Sadly on this day, in 1992, the world-famous raw Irish artist Francis Bacon passed away. Here we look back on his life and what a controversial British Prime Minister had to say about his beloved works.
Once described by Margaret Thatcher as “the man who paints those dreadful pictures,” the artist Francis Bacon’s bleak view on life was often ascribed to his hard upbringing in Ireland, where his father once had him allegedly horsewhipped because he suspected he was gay.
He was born at 63 Lower Baggot Street, Dublin, the son of an Australian-born Boer War veteran and a Sheffield steel heiress.
Raised by a child nanny, Jessica Lightfoot, who became a major figure in his life, Bacon was sent to live with his grandparents in Abbeyleix, County Laois, after World War I though the family soon moved to Straffan, in County Kildare.
His love of dressing up and effeminate demeanor intensely irritated his father who had Francis horsewhipped by his groom.
In 1924, at age 15, Bacon moved to Britain after his father threw him out of his house after finding him posed before a mirror in his mother’s underwear.
In Britain, he advertised himself as a “gentleman’s companion” and had a series of relationships with older men.
In 1933 he painted his first masterpiece “The Crucifixion.” He was unapologetically gay at a time when such behavior was usually closeted. He also loved to gamble, running several London gambling houses at one point.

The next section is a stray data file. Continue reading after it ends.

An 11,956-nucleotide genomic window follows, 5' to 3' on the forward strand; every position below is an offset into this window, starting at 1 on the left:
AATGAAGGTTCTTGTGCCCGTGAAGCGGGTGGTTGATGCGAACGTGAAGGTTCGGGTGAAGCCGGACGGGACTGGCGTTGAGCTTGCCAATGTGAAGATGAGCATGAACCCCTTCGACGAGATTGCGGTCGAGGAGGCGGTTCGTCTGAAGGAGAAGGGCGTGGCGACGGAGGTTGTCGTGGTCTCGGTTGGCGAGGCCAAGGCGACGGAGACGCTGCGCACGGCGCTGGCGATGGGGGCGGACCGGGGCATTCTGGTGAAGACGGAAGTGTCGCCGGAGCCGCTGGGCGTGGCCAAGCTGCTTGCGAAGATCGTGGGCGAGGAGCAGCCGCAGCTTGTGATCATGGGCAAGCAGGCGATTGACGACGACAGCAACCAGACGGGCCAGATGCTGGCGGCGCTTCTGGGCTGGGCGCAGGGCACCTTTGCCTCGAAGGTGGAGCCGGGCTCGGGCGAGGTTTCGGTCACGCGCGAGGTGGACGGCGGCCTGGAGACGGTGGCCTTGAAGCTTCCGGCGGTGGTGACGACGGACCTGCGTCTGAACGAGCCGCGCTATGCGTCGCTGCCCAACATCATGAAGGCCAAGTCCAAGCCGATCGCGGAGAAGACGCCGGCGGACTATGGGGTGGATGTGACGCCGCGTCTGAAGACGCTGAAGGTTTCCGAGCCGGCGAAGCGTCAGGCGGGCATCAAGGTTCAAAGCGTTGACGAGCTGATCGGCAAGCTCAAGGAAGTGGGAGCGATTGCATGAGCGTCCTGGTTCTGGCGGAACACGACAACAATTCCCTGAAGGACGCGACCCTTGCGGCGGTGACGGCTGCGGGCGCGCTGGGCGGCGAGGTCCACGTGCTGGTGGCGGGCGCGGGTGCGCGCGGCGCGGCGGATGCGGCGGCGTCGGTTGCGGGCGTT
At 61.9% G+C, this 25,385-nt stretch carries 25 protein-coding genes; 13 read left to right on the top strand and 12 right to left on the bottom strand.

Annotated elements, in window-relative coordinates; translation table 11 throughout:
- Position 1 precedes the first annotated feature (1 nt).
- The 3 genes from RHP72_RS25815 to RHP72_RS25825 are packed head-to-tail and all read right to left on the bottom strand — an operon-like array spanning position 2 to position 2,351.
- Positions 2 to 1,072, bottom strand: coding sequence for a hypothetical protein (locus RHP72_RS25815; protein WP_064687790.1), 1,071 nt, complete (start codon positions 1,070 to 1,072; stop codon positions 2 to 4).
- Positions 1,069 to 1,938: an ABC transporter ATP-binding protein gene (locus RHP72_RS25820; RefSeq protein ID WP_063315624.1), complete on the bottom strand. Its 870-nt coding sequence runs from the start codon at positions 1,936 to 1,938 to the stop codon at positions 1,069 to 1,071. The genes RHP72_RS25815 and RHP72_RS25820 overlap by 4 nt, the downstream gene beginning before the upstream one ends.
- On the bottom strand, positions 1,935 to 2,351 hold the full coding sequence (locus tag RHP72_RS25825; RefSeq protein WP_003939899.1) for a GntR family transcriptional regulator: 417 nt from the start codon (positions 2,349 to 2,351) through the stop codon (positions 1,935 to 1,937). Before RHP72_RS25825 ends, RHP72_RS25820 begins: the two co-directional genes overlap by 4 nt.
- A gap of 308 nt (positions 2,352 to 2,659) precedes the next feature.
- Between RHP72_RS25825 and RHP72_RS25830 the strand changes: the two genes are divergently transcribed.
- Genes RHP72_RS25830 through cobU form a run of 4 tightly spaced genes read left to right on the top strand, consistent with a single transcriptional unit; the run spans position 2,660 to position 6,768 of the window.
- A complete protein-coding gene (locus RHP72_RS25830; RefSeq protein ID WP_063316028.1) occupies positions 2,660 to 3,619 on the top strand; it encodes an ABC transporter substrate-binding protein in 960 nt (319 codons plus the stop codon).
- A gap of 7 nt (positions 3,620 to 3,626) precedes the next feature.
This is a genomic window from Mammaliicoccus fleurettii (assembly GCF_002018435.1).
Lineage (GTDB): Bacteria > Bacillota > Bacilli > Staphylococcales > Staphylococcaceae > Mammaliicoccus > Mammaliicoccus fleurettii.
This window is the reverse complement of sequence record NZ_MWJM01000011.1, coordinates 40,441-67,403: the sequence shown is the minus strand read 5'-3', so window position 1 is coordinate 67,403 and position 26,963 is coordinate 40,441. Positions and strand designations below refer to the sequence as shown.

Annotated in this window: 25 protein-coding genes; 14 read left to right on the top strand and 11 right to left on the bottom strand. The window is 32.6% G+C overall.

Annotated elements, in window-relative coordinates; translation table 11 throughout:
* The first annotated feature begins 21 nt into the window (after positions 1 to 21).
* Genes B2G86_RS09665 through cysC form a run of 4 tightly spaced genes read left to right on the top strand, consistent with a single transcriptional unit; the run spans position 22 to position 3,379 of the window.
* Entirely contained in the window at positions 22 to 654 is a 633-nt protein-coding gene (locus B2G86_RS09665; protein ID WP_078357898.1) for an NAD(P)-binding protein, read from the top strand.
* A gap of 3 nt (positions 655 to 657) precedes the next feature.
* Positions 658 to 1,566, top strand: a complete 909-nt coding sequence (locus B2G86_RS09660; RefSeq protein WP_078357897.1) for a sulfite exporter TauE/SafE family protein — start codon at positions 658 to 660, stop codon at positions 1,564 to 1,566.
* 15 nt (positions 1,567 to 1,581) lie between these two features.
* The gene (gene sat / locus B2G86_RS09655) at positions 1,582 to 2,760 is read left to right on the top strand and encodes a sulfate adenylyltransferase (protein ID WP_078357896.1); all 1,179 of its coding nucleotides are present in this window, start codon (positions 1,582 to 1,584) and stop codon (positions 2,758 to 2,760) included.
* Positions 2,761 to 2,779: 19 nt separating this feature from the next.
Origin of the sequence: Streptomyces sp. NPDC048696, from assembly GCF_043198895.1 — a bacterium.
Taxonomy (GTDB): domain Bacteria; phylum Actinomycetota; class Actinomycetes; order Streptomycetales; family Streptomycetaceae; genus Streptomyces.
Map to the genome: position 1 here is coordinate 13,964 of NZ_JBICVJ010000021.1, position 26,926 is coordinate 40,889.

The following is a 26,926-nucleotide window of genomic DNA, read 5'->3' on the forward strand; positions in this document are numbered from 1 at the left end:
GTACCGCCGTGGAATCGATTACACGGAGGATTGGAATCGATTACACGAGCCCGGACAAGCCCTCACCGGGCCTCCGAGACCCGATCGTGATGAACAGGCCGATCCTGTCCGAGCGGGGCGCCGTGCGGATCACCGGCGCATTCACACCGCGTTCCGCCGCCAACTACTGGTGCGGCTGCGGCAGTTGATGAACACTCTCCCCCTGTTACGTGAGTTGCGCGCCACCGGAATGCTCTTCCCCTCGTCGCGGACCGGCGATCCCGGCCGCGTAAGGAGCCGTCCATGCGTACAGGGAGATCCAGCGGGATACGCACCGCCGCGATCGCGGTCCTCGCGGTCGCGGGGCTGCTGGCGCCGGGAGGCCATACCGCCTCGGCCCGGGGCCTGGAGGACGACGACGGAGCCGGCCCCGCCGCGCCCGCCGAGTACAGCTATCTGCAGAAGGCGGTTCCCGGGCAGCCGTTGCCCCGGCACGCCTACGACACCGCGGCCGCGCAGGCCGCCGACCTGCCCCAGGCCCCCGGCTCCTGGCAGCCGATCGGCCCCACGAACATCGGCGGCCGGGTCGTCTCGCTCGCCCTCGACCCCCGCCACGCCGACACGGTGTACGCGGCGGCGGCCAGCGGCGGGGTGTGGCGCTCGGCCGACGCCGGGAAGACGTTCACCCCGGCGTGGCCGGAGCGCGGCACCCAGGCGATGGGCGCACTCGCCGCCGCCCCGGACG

Following his death in 1992 his paintings began to soar dramatically in price.
In 1998 the director of the Hugh Lane Gallery in Dublin secured the donation of the contents of Bacon's chaotic London studio for the Hugh Lane Gallery in Dublin.
Back in 2013, a triptych painting by the Irish emigrant artist fetched a world record price of $142.4 million at an auction in New York.
The triptych (three images painting), from 1969, is of his friend and sometime rival Lucian Freud sitting on a wooden chair.
It was sold at Christie’s auction house after a frenzied bidding process between seven super-rich bidders.
Christie’s had originally valued the painting at $87 million. It surpasses the recent sale of Edward Munch’s “The Scream,” which sold for $112 million in 2012.
The buyer was not identified but the painting was purchased by New York agent William Acquavella.
“I went to $101 million but it hardly mattered,” Larry Gagosian, the super-dealer told The New York Times.
Gyu Shin, the director of the Shin Gallery, on Grand Street in Manhattan, told the Times he had bid for himself.
“I was expecting it to go for around $87 million ... I loved that painting and I couldn’t control myself,” he said.
“Maybe someday I’ll have another chance.”
Super agent Michael Ovitz was said to be among those who were bidding for the painting. He was present during at the auction at Christie's midtown salesroom.
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